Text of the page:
”If you want something bad enough, anything’s possible,” says the plucky Sonora Webster (Gabrielle Anwar) in this inspiring, based-on-fact Depression-era story about a girl who runs away from home to join a carnival act in Wild Hearts Can’t be Broken.
Determined to become a ”diving-horse girl” — someone who straddles a horse that leaps from a 40-foot platform into a pool — she tracks down master showman Doc Carver (a leathery Cliff Robertson) and to his annoyance sticks around. She’s too young to be a glamorous show girl, but Doc lets her care for the horses and shovel manure. ”Why, manure’s my speciality!” Sonora says brightly. ”I can believe that,” says a rueful Doc.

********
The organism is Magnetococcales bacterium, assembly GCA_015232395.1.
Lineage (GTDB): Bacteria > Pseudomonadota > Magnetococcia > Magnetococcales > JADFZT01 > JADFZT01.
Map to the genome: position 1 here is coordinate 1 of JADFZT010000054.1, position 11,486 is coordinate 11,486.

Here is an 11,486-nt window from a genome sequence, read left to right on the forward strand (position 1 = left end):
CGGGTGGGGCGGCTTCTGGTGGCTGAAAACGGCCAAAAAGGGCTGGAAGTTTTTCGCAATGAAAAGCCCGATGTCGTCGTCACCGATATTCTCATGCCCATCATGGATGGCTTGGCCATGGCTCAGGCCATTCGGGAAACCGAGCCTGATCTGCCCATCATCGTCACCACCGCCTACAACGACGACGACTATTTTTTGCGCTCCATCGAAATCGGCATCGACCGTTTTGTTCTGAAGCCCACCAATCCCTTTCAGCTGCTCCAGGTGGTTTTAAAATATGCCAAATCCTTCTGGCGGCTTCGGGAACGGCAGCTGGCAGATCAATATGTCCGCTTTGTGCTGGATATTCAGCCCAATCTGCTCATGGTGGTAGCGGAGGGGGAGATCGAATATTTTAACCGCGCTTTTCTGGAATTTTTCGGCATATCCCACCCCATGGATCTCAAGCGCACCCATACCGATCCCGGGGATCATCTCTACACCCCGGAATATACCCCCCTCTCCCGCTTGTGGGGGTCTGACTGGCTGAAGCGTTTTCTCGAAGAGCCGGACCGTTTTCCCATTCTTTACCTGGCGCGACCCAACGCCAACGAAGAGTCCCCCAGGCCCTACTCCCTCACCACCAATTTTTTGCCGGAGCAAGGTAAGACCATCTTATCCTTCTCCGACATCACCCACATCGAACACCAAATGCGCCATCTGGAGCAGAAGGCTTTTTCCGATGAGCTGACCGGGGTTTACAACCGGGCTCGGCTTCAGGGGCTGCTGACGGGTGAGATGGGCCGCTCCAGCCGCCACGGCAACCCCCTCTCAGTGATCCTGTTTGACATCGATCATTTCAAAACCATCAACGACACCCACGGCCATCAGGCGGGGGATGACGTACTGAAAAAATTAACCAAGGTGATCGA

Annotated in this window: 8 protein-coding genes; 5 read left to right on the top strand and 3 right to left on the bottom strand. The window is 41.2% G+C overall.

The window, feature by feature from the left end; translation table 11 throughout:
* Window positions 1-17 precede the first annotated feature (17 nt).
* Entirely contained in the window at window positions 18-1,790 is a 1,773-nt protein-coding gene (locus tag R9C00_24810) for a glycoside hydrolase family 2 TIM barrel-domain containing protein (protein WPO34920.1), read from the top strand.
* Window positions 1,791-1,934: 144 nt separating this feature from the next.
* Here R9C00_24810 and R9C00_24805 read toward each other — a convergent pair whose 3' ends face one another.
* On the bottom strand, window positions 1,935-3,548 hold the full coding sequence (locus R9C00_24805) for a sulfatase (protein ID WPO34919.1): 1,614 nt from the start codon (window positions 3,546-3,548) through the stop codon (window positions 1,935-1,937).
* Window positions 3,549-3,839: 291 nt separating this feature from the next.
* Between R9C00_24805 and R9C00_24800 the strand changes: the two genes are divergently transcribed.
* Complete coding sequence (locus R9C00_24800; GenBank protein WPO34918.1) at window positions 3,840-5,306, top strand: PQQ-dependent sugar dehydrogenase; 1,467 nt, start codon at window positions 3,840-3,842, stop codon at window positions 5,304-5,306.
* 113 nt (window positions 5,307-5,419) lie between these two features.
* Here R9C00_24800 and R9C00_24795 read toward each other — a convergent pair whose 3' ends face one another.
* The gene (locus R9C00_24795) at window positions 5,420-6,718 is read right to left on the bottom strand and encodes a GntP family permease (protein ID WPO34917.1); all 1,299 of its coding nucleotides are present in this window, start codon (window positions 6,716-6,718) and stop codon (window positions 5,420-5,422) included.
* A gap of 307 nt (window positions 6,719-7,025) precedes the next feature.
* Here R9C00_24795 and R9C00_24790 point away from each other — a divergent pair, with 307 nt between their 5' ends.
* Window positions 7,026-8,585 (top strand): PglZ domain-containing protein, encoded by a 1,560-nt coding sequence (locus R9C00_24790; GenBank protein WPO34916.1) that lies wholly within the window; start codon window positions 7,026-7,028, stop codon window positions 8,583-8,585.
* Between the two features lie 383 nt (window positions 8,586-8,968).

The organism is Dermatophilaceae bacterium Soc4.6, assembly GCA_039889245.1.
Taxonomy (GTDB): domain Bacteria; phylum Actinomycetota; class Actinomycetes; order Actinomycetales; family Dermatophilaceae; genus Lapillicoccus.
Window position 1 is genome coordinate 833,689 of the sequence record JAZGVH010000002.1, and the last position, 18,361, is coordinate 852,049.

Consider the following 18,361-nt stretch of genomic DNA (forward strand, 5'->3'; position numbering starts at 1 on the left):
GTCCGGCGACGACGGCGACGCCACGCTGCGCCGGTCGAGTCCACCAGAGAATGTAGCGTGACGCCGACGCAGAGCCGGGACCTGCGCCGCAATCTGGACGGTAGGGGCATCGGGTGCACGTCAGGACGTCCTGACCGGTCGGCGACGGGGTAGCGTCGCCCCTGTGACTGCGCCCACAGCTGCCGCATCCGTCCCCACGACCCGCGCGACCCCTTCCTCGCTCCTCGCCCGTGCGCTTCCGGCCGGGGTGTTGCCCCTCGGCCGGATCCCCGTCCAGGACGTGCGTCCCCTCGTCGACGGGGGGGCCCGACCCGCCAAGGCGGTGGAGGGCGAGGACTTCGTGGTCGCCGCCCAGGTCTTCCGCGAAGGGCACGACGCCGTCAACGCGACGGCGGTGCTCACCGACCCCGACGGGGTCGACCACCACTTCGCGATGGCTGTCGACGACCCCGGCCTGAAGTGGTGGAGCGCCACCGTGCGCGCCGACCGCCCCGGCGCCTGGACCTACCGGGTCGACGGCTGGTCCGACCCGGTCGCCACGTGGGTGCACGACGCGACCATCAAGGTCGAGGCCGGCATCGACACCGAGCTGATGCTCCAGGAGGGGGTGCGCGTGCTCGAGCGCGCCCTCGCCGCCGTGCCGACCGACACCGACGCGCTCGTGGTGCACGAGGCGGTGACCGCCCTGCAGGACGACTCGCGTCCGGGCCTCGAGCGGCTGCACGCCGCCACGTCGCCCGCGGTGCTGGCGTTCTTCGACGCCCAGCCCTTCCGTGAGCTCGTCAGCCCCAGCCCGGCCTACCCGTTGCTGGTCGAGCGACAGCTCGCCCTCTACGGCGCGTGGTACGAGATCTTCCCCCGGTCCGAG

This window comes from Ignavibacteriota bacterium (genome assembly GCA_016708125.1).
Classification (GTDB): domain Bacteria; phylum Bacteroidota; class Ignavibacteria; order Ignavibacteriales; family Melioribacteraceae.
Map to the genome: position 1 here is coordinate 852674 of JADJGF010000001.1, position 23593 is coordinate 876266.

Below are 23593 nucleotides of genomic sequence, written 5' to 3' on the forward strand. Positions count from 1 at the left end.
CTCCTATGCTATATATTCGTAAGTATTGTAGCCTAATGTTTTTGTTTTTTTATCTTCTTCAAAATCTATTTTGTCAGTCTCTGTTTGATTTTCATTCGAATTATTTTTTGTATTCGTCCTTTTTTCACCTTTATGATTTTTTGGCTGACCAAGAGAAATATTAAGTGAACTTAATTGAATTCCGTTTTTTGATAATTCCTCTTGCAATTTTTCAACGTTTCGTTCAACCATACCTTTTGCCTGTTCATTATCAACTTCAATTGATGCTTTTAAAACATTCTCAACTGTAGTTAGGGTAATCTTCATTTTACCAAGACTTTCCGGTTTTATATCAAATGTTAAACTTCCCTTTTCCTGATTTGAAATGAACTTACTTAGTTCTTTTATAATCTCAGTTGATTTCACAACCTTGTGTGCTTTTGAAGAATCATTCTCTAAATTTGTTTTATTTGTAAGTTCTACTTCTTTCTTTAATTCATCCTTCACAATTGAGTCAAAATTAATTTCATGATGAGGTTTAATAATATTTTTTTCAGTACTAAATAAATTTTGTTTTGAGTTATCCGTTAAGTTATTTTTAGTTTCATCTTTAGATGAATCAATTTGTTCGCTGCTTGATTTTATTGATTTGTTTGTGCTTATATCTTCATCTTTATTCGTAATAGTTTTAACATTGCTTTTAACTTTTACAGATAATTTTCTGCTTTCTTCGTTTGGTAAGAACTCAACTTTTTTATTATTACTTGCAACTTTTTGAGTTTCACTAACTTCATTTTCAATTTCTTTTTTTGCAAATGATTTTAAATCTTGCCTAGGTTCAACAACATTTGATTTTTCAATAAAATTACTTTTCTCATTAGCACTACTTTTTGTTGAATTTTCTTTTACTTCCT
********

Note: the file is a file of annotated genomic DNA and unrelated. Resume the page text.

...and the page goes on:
Sonora’s persistence impresses Doc and his obdurate son, Al (Michael Schoeffling). When Doc’s regular diving girl is injured, Sonora gets her big break. Though Robertson plays the curmudgeonly Doc with a dour kindness that makes him sympathetic, there’s no getting around the distraction of his truly terrible wig and makeup.
There’s a splashy suspensefulness inherent in Sonora’s dives (though production notes mention that the horses really jumped from only about 10 feet), especially when one of the dives results in her having to learn to live with a significant handicap. Equally powerful is the tension between Doc and his son as they resolve their strained relationship and in the broken, then sweetly restored, romance between Sonora and Al.
It’s heartening to see a movie with a spirited heroine who relies on her own resources to triumph over difficulty. The message that girls and women can be adventurous and boys and men can be supportive celebrates both sexes. That’s really just horse sense, but it’s a rare kids’ movie that dares to convey it. A-